Laundry is one of those inevitable facts of life but is also a chore with many ignored health risks. Most of us simply grab whatever laundry detergent smells, has the cheapest price tag, or is most convenient like laundry pods that can just be thrown in the washing machine. Unfortunately, you may be paying for these hasty decisions. So what is really inside your laundry pod and how and you avoid the nasty chemicals?
What science has to say about laundry detergent
A 2008 University of Washington study of top-selling laundry products had shocking results. This study found that only six products emitted nearly 100 different toxic chemicals known as VOC’s. According to the United States, Environmental Protection Agency (EPA) “Volatile organic compounds (VOCs) are emitted as gases from certain solids or liquids. VOCs include a variety of chemicals, some of which may have short- and long-term adverse health effects…VOCs are emitted by a wide array of products numbering in the thousands.”
The author of the study, Anne Steinemann, a UW professor of civil and environmental engineering and of public affairs went on to say, “five of the six products emitted one or more carcinogenic ‘hazardous air pollutants,’ which are considered by the Environmental Protection Agency to have no safe exposure level.”
And yes, these are products that we are exposed to on a daily basis. Manufacturers of consumer products are not required to list the ingredients used in fragrances on their labels, so the high toxicity of the laundry detergent was not printed anywhere on the bottle.
So what’s the big deal?
While the 2008 study didn’t go into the adverse health effects of VOC’s, many other scientists have made these air pollutants a subject of intense research. One study found that exposure to certain VOC’s may cause respiratory diseases, anaphylactic diseases, and cardiovascular diseases, to name just a few. The scary part? The United States has only totally restricted 50 chemicals from laundry products, while the European Union has banned more than 1,400 potentially harmful substances.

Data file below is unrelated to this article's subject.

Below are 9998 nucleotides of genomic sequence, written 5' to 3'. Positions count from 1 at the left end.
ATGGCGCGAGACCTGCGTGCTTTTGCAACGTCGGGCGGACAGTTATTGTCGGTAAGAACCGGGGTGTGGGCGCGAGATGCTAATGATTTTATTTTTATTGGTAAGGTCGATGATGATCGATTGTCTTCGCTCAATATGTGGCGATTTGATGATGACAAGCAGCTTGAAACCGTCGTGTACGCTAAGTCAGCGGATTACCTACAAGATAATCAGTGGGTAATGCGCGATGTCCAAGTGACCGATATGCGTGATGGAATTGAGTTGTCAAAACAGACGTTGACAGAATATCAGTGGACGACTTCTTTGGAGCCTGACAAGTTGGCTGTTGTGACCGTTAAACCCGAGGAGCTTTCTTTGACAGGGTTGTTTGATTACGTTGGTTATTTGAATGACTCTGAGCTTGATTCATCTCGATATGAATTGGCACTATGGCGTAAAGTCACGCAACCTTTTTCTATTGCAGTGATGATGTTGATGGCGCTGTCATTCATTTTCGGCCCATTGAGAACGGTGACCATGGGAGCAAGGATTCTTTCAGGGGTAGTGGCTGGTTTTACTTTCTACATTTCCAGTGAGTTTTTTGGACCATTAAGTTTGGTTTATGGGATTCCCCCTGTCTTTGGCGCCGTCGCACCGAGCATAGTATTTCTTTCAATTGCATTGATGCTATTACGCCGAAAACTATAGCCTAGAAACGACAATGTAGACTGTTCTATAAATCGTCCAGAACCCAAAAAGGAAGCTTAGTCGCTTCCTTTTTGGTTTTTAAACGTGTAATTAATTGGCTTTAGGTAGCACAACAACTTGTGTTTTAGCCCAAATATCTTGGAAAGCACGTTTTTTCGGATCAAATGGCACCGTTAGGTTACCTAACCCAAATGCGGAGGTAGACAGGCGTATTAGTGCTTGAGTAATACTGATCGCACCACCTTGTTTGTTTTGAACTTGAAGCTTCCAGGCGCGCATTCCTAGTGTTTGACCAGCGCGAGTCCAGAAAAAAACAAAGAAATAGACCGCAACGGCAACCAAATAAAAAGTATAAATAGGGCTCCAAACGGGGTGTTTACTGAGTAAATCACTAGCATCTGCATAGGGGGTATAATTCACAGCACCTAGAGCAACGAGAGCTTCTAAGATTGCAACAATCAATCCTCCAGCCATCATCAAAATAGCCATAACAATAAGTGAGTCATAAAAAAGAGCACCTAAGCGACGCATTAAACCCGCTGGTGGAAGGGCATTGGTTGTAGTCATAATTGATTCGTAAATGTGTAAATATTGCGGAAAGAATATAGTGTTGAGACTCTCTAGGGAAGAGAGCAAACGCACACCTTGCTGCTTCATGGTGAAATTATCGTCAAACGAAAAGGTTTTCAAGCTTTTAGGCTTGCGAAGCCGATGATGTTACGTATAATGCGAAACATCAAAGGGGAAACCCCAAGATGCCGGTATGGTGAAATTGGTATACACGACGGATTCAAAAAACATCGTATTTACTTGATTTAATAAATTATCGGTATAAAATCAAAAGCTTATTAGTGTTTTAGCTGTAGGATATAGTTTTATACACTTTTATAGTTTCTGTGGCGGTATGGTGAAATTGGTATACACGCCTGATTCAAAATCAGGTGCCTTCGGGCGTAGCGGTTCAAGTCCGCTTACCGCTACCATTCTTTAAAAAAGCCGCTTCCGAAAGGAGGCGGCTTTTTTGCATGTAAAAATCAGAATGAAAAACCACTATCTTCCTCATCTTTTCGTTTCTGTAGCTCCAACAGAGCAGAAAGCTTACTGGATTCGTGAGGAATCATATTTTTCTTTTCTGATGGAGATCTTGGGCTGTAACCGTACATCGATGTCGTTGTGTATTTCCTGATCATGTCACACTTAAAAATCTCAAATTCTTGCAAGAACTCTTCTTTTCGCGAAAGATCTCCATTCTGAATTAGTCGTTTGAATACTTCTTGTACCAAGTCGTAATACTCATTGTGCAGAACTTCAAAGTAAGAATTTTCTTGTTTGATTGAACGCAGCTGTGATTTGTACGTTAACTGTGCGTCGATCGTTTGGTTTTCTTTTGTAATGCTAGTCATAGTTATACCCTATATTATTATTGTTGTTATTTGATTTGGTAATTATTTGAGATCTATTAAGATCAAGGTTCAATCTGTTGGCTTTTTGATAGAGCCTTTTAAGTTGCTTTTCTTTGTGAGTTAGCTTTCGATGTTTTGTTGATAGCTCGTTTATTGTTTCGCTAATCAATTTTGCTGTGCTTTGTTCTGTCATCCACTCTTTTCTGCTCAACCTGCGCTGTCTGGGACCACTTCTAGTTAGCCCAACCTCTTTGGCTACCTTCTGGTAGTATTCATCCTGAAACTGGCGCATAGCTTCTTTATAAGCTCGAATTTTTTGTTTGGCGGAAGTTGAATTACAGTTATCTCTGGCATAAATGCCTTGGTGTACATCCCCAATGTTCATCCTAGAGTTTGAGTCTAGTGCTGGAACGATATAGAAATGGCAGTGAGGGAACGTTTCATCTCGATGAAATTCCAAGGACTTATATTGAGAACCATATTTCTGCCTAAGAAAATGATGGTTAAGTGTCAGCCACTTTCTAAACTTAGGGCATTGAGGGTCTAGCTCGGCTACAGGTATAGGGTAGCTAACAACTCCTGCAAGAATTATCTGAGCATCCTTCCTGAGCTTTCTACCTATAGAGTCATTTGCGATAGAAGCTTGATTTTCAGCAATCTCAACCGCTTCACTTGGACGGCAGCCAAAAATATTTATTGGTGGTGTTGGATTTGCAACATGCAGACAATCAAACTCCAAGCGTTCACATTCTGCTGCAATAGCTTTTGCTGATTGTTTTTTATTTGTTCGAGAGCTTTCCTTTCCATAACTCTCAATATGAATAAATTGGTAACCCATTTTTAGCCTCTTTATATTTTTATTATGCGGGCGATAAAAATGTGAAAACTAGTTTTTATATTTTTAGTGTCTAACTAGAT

And if you thought laundry detergent was bad, those ever-convenient Tide Pods are even worse with an independent study listing over 700 unique chemical formulas in the pods, even though the label only indicated 26 ingredients. Here are a few other things that are probably lurking in your laundry detergent:
Phosphates & EDTA: Not only harmful to human health, these chemicals, added to make laundry detergent effective in hard water, have been shown to pollute streams and waterways as well.
UV/Optical Brighteners (OB): Used to make clothes appear whiter, these brighteners have been linked to a number of concerning health issues dues to chemicals such as naphthotriazolystil, benesbenzoxazolyl, and diaminostilbene disulfonate. These chemicals have been linked to allergic reactions, rashes, developmental issues, and hormone imbalance.
Fragrance: Believe it or not, that “fresh linen” scent isn’t naturally occurring. It is created by many unnecessary chemicals that contribute nothing to the cleanliness of your clothes and only serve to increase the toxicity of your detergent and potentially cause skin rashes and irritation.
Surfactants: Perhaps the most concerning aspect of laundry detergent, surfactants refer to a collection of cleaning agents that help a product work effectively. Surfactants include quaternium -15, Linear alkyl benzene sulfonates and petroleum distillates which have been shown to cause nerve toxicity, allergic reactions, asthma, cancer, lung damage, and respiratory distress.
This list is far from exhaustive and a quick glance at your laundry detergent bottle will reveal a number of other concerning additives that harm you and your family.
How to avoid chemicals?
Make your own detergent
It’s incredibly easy to whip up a batch of your own detergent that smells just as good and is just as effective as commercial products. Without all the scary chemicals. Use washing soda, borax, unscented bar soap, and a few drops of your favorite essential oil.
Buy what’s best
If making your own laundry detergent isn’t appealing, you can at least shop for what’s best. Refer to this guide from the Environmental Working group for a list of the safest products you can buy.
Ditch dryer sheets and fabric softener
Detergent isn’t the only laundry-related toxic product. Dryer sheets and fabric softeners have many of the same dyes, fragrances, and other added ingredients that can endanger your health. Use a reusable dryer ball with a few drops of essential oil instead of dryer sheets and add a little baking soda and vinegar to the wash cycle to help soften your clothes.